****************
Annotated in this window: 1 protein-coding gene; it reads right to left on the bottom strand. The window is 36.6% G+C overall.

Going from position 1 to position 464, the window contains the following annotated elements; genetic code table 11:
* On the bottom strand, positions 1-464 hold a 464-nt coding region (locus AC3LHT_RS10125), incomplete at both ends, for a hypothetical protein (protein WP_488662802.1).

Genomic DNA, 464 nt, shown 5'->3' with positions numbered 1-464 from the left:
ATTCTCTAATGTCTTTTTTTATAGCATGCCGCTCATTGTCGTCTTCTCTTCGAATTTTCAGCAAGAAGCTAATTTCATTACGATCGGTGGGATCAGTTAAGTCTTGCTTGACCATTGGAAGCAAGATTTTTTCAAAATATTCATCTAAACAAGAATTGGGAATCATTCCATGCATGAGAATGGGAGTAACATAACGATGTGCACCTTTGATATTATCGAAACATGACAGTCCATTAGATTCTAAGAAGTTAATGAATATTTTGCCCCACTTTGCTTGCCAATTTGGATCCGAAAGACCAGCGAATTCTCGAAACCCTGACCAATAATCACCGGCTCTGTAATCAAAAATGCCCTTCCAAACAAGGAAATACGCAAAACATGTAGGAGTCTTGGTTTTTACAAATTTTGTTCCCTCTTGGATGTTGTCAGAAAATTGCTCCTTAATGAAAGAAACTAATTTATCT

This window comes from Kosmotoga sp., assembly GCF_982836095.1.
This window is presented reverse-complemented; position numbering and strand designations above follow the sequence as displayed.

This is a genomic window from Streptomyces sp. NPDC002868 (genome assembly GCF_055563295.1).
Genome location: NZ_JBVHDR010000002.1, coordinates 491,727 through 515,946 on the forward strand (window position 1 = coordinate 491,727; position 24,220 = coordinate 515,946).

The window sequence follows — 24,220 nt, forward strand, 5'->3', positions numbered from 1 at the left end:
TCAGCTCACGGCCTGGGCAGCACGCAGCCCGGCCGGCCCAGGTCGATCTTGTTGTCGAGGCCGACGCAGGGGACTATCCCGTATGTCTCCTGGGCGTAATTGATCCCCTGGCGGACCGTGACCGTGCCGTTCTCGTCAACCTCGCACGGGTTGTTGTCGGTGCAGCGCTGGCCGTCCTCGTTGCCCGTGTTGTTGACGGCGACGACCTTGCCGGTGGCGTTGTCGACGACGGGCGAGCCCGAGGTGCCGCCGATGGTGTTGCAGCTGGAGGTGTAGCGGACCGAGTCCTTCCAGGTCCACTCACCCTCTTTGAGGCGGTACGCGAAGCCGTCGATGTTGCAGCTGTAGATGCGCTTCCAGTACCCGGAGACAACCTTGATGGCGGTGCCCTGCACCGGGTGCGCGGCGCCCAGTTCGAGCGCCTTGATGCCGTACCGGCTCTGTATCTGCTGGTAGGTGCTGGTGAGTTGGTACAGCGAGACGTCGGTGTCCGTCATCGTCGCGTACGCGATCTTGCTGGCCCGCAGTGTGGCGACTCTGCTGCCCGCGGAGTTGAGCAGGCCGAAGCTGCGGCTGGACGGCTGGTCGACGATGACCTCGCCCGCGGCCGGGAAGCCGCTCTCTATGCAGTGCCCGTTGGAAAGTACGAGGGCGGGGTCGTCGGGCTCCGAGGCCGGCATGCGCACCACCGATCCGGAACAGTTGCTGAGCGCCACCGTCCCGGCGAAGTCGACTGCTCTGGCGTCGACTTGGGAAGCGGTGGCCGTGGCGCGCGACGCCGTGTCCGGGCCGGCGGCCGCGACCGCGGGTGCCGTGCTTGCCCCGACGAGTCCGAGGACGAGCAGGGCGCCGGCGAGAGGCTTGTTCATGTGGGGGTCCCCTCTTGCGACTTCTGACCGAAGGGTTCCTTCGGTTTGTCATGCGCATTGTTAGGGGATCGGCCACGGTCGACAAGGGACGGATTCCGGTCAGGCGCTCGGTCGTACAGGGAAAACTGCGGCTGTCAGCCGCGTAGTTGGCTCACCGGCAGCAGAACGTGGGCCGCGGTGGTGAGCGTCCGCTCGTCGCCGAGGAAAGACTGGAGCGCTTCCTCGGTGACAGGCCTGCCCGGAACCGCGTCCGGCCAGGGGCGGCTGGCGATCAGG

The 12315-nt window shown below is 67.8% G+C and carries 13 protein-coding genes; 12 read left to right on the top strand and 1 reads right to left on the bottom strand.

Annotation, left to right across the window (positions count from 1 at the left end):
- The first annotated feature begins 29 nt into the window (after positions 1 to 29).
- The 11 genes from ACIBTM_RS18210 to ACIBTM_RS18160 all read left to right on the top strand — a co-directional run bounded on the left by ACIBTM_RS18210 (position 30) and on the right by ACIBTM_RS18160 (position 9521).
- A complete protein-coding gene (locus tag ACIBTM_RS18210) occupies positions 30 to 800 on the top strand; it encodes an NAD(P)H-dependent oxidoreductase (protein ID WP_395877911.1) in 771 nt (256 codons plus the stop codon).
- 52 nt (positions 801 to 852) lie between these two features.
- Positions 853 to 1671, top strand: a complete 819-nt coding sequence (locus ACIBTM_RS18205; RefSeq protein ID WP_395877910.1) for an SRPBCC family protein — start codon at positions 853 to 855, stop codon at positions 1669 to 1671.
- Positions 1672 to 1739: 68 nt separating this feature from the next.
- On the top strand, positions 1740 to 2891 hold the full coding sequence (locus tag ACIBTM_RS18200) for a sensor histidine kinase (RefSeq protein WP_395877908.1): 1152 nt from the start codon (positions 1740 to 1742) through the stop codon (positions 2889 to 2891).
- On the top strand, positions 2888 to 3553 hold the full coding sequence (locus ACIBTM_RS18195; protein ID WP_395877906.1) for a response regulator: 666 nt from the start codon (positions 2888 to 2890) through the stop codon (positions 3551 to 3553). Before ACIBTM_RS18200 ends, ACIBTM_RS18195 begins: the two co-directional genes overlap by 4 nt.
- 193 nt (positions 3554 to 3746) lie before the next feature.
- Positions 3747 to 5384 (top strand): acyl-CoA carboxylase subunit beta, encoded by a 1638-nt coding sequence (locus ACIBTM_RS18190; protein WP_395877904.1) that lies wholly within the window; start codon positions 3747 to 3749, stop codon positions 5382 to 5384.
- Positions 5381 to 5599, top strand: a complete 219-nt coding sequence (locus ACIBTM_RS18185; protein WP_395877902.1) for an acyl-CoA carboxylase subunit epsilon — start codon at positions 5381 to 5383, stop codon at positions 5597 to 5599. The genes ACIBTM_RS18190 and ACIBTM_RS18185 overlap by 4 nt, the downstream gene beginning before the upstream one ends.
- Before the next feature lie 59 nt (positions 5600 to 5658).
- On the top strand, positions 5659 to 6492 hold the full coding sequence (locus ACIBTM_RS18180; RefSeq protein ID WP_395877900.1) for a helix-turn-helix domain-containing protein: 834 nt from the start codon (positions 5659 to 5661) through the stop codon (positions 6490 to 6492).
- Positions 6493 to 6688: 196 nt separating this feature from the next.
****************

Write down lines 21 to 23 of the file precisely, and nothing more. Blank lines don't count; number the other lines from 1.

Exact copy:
- On the top strand, positions 2888 to 3553 hold the full coding sequence (locus ACIBTM_RS18195; protein ID WP_395877906.1) for a response regulator: 666 nt from the start codon (positions 2888 to 2890) through the stop codon (positions 3551 to 3553). Before ACIBTM_RS18200 ends, ACIBTM_RS18195 begins: the two co-directional genes overlap by 4 nt.
- 193 nt (positions 3554 to 3746) lie before the next feature.
- Positions 3747 to 5384 (top strand): acyl-CoA carboxylase subunit beta, encoded by a 1638-nt coding sequence (locus ACIBTM_RS18190; protein WP_395877904.1) that lies wholly within the window; start codon positions 3747 to 3749, stop codon positions 5382 to 5384.